Another example is something written by the first philosophical defender of Christianity, Justin Martyr, who wrote around 160 A.D. These passages show the sort of stories that even Christians acknowledged as predating their own, and you can see how Graves sometimes embellishes and goes a bit too far with this kind of evidence--and there is no better evidence before the 3rd century, when Christian ideas were already affecting pagan thought. However, you will see here that there is a small kernel of truth in what Graves argues, but since he rarely cites sources and engages in almost no critical examination of texts we can't tell when he is right or wrong and that makes him useless to scholars.
Justin wrote in his Dialogue of Justin and Trypho (the Jew) (69-70):
Be well assured, then, Trypho, that I am established in the knowledge of and faith in the Scriptures by those counterfeits which he who is called the devil is said to have performed among the Greeks; just as some were wrought by the Magi in Egypt, and others by the false prophets in Elijah's days. For when they tell that Bacchus, son of Jupiter, was begotten by intercourse with Semele, and that he was the discoverer of the vine; and when they relate, that being torn in pieces, and having died, he rose again, and ascended to heaven; and when they introduce wine into his mysteries, do I not perceive that the devil has imitated the prophecy announced by the patriarch Jacob, and recorded by Moses? And when they tell that Hercules was strong, and traveled over all the world, and was begotten by Jove of Alcmene, and ascended to heaven when he died, do I not perceive that the Scripture which speaks of Christ, 'strong as a giant to run his race,' has been in like manner imitated? And when the devil brings forward Asclepius as the raiser of the dead and healer of all diseases, may I not say that in this matter likewise he has imitated the prophecies about Christ? . . . And when those who record the mysteries of Mithras say that he was begotten of a rock, and call the place where those who believe in him are initiated a cave, do I not perceive here that the utterance of Daniel, that a stone without hands was cut out of a great mountain, has been imitated by them, and that they have attempted likewise to imitate the whole of Isaiah's words?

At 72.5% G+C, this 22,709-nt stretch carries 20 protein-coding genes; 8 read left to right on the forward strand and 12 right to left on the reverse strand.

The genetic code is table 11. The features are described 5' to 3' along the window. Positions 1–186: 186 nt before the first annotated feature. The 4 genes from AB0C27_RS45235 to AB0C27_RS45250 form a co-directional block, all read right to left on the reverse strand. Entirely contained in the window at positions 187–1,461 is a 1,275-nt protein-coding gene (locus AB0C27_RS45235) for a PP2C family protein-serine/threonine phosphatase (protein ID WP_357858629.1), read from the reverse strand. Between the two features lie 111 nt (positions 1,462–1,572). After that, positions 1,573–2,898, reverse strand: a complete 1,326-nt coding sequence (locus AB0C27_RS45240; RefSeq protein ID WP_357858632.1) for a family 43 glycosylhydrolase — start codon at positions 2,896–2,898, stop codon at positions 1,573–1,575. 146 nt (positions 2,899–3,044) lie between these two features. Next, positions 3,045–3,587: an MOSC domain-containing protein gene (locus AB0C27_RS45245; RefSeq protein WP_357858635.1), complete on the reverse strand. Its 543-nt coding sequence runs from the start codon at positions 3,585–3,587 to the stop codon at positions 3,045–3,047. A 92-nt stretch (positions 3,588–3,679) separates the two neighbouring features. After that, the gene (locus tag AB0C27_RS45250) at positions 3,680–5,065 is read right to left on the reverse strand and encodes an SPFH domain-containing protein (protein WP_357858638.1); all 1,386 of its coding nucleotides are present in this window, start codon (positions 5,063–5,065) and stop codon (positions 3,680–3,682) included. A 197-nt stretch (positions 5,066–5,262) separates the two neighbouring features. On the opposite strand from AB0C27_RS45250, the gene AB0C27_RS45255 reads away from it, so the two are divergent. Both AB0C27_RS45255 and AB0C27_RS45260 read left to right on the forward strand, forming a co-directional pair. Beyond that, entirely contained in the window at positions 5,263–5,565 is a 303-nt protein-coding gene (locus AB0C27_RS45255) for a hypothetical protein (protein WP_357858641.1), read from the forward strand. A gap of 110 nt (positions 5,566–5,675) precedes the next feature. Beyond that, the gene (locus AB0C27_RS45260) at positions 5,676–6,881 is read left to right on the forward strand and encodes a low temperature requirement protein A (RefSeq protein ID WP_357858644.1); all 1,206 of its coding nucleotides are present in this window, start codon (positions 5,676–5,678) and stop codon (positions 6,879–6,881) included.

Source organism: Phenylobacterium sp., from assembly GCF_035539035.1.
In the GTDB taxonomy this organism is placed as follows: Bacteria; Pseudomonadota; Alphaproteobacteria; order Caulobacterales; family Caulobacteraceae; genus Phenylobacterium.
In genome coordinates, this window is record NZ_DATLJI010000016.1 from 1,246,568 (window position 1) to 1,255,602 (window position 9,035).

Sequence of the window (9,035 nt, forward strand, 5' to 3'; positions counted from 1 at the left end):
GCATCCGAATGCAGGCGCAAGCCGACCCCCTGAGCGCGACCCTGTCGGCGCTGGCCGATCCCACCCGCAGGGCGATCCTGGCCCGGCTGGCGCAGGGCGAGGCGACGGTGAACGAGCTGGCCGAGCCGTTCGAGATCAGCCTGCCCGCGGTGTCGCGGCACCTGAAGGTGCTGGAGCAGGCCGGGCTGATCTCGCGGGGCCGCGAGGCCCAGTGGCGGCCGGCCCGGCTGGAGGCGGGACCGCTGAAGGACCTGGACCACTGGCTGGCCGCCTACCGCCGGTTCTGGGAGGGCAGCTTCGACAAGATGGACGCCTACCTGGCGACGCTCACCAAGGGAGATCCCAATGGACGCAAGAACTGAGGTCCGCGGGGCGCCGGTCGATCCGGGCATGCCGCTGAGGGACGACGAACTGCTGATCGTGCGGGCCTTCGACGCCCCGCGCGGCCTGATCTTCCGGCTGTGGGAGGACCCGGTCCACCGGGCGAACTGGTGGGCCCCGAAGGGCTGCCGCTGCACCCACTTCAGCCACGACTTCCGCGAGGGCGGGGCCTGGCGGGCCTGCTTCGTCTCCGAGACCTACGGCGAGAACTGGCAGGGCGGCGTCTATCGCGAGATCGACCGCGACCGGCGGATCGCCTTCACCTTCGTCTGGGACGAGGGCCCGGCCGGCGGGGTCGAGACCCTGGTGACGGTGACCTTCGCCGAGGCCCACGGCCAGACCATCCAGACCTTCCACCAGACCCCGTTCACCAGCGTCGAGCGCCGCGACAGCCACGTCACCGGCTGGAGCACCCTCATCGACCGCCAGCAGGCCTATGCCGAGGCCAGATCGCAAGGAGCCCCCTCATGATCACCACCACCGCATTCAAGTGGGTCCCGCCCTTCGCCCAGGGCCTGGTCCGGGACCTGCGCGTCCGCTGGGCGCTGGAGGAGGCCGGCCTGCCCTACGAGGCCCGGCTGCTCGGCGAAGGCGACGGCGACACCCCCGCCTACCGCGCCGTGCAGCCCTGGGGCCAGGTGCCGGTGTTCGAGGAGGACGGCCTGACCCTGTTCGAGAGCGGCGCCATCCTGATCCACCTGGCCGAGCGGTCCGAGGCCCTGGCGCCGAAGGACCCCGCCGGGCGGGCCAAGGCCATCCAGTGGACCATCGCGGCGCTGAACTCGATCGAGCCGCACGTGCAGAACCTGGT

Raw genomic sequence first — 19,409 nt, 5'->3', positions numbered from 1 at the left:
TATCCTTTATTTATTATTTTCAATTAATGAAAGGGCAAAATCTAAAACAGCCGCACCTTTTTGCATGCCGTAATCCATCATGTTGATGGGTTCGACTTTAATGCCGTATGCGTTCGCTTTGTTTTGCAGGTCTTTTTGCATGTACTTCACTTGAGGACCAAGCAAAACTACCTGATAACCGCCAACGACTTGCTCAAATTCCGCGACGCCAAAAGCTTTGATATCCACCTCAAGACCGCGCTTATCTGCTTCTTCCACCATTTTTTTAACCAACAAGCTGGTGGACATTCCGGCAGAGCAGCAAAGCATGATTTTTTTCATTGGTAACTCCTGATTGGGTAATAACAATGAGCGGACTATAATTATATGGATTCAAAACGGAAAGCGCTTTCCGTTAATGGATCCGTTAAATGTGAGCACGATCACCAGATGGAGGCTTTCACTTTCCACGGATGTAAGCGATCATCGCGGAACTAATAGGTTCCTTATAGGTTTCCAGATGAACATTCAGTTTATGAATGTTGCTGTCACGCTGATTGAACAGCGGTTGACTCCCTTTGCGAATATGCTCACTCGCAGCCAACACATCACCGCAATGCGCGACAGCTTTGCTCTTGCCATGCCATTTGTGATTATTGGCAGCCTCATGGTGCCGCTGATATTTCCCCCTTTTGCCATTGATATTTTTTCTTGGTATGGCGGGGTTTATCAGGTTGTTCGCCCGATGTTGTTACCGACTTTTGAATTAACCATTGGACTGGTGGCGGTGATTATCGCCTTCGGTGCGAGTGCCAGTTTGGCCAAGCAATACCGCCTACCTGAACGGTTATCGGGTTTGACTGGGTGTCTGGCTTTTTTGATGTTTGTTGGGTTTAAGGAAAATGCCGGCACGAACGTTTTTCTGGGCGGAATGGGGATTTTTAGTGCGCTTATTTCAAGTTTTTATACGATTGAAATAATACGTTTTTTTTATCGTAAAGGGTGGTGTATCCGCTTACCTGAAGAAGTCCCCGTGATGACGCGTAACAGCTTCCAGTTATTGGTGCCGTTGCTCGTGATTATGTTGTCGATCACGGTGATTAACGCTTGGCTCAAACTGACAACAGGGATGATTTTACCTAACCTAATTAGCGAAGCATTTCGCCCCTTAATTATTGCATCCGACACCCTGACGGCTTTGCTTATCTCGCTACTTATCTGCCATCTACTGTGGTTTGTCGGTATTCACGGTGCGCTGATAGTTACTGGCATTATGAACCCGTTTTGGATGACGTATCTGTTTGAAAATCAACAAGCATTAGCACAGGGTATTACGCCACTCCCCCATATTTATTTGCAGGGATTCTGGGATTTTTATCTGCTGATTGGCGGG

Although I have not exhaustively investigated this matter, I have confirmed only two real "resurrected" deities with some uncanny similarity to Jesus which are actually reported before Christian times, Zalmoxis and Inanna, neither of which is mentioned by Graves or John G. Jackson (another Gravesian author--though both mention Tammuz, for whom Inanna was mistaken in their day). This is apart from the obvious pre-Christian myths of Demeter, Dionysos, Persephone, Castor and Pollux, Isis and Osiris, and Cybele and Attis, which do indeed carry a theme of metaphorical resurrection, usually in the terms of a return or escape from the Underworld, explaining the shifting seasons. But these myths are not quite the same thing as a pre-Christian passion story. It only goes to show the pervasiveness in antiquity of an agricultural resurrection theme, and the Jesus story has more to it than that, although the cultural influence can certainly be acknowledged.